Welsh caviar: should we all start eating laver?

From the surfing beach of Freshwater West, Pembrokeshire, it is just a short walk to a small restored hut that stands alone on the southern cliff, where local forager, chef and entrepreneur Jonathan Williams gazes down at the rocks below.

“It’s part of the Welsh DNA, like rugby and male voice choirs,” says Williams. “It’s packed with flavour, it’s 40% protein, healthy, it doesn’t take up land or require fresh water and it grows at a phenomenal rate. We should be shouting about it.”

He’s talking about seaweed. Despite the nearly 650 different species that grow on UK shores, seaweed is rarely thought of as a British food. Yet the red macroalgae Porphyra, commonly know as laver or nori, has been harvested for centuries in Wales, and is rooted in Welsh history.

On this particular stretch of the coastal path, seaweed became a flourishing cottage industry towards the end of the 19th century, with family-owned huts dotting the grassy cliffs. Women from the village of Angle used them to dry the seaweed they harvested before selling it to be processed in Swansea. Laverbread, a dark green puree without a crumb of bread in it, was the traditional way of eating it. Actor Richard Burton called it “Welshman’s caviar”; fried with cockles and bacon, it was a nutritious breakfast for the pit workers until the decline of coal mining in the 1950s.

Moving nimbly across the rocks, Williams knows where to find his treasures. For the past 10 years he has been foraging seaweed exposed by the early morning tide, out of a determination to put laver back on the menu. When he started, a few companies did sell laverbread – such as the family-run Selwyn’s Seafoods in the Gower Peninsula, which also developed crispy laver snacks – but “it was very hard” to get people to taste seaweed, he says.

Today, however, people make the journey to try it. From his mother’s kitchen, Williams has created a variety of street food dishes for his beach cafe, and a range of products for the Pembrokeshire Beachfood Company. He plans to open a gastropub and microbrewery in Angle next year.

Increasing awareness of the health and environmental benefits of seaweed, coupled with its potential implications for food security, has raised demand. Scientist Jessica Knoop researched the sustainability of Porphyra in the UK in collaboration with Williams and concluded that local harvesting wasn’t having a negative impact on wild stocks, but argues that that the future of seaweed in Europe is aquaculture. “Cultivation of laver is definitely possible,” she says, although “more research is needed” to make it commercially viable.

The UN’s Food and Agriculture Organization (FAO) estimates the global seaweed industry is valued at around $6bn (£4bn), destined mainly for human consumption in Asia Pacific, although other uses include cosmetics, feed, bioplastic, fertilisers and biofuel.

Its presence in the western world is much less prominent and more artisanal. Take a one unique project in Wales, off the coast of St David’s, which is finally making headway. It took Câr-Y-Môr (For the Love of the Sea) three years to get licences but since August two community-run trial farms are growing kelp, scallops and oysters, while being monitored for biodiversity and carbon capture. The 400 metres of seaweed lines replicate the 3D ocean farming model: vertical underwater gardens that can regenerate marine ecosystems. If successful, the project will be scaled up and provide a template for small producers in the area.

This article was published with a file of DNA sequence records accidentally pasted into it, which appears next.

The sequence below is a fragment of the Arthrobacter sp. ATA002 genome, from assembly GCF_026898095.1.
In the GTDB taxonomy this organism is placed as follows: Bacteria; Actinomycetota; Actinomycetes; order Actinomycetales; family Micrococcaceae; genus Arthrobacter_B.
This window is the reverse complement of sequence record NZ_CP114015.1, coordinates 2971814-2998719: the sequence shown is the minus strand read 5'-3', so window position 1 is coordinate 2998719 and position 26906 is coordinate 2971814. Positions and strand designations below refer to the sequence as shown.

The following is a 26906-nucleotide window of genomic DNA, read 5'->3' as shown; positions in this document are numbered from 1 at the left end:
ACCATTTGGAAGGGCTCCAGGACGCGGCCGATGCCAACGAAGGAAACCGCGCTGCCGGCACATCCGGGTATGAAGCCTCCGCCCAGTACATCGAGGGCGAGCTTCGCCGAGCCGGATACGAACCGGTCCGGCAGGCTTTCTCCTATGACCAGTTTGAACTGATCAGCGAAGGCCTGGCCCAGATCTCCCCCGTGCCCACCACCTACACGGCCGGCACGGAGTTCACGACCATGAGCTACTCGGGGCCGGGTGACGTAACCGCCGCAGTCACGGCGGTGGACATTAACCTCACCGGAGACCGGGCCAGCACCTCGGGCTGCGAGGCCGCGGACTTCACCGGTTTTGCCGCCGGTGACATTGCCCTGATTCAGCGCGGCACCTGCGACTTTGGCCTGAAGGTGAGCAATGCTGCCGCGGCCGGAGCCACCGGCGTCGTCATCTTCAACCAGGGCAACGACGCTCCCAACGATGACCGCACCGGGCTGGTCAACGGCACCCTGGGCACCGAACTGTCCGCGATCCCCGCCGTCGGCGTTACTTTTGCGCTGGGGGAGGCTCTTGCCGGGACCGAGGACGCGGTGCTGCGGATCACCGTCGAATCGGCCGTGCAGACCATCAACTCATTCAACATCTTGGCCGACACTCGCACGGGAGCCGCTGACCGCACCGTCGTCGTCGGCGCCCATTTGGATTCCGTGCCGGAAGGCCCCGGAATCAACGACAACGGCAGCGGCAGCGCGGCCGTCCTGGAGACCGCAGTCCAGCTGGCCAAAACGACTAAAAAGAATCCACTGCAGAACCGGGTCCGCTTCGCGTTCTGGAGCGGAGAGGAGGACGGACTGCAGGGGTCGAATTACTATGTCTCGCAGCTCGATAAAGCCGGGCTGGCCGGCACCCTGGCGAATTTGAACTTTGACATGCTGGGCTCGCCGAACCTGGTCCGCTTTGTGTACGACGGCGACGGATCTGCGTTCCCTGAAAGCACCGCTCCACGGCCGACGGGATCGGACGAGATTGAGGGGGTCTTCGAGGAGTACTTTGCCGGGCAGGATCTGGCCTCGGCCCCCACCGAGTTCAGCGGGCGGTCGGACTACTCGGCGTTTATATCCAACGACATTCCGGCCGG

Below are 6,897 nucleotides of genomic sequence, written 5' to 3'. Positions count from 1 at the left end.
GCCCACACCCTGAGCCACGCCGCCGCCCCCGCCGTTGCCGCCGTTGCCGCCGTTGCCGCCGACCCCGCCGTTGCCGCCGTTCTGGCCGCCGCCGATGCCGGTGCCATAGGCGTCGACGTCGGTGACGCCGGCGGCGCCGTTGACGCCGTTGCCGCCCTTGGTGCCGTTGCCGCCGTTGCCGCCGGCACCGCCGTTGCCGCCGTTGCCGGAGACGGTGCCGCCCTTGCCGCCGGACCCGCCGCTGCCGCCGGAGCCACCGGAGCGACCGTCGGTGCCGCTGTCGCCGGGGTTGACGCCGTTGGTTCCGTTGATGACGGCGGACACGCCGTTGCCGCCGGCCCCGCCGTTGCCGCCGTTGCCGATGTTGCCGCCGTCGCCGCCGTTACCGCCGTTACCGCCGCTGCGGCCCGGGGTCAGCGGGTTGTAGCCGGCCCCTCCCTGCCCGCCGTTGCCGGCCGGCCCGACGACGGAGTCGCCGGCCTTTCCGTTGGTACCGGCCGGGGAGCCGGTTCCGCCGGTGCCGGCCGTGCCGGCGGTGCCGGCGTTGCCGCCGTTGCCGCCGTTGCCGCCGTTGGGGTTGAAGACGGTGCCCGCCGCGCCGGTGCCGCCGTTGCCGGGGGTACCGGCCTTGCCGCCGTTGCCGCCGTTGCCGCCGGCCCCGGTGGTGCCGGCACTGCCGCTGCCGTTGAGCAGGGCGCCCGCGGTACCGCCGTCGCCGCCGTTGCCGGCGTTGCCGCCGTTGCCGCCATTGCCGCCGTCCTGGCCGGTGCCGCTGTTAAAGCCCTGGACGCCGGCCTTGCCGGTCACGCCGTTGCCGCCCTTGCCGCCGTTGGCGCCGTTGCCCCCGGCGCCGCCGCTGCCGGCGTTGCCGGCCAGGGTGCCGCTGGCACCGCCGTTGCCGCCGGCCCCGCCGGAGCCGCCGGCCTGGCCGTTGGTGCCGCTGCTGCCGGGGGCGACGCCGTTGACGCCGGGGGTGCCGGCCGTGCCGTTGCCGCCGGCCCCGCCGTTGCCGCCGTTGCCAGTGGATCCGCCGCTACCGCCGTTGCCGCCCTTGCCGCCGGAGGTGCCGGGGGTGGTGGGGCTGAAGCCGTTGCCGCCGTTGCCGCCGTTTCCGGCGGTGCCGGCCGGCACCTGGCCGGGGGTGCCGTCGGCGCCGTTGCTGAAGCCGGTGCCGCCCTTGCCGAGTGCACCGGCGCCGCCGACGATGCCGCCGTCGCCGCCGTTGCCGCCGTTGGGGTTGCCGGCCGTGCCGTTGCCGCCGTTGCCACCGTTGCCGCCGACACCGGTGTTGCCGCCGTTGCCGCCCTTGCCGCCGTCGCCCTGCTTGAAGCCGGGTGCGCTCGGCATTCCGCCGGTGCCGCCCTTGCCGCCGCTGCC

Born out of a conversation between Williams and disillusioned fish farmer Owen Haines, the initiative puts as much emphasis on environmental goals as socioeconomic needs. Haines, who moved from trout to shellfish farming before switching to polyculture farming, says: “The aim is to mitigate climate change, generate local jobs and improve people’s diets.” He mentions engagement as key to reassuring those unconvinced that farming sustainably won’t hinder other activities or alter the marine environment. With more than 100 members, they recently raised £84,000 with a “pioneer share offer” to continue operating.

At 7am volunteers marine engineer and skipper Steve Rees, his daughter Rosie, agricultural farmer and educator Dan Jones and fishing trips provider Padrig Rees join Haines at St Justinian’s to harvest sugar kelp (Saccharina latissima). Later on, diver and underwater pilot Martin Charlton helps with setting up the mussel farm. Between tasks, Padrig sums up the general sentiment: “It is about continuing to make a living from the sea without exhausting its resources.”

The team effort is rewarded with a 400kg crop, although once dried it will lose 90% of its biomass. The yield is transported to Aberystwyth and test-dried in a state-of-the-art grain dryer but it doesn’t prove suitable, frustrating plans to send out samples to local restaurants.

While commercialisation might still be a way off, at Aberystwyth University marine biologist Nerea Sanchis is starting a genetic monitoring programme to assess patterns of diversity in species of kelp. And at the processing centre in Solva, Câr-y-Môr co-founder Megan Haines is learning a new trade while generating revenue from marketing local seafood until they can start selling the farms’ harvests.

“We are at a turning point in this area, there is a real danger of skills disappearing. We are reapplying them in a way that cares for the sea,” she says. “I’m really passionate about helping people to introduce seaweed into their diets.”

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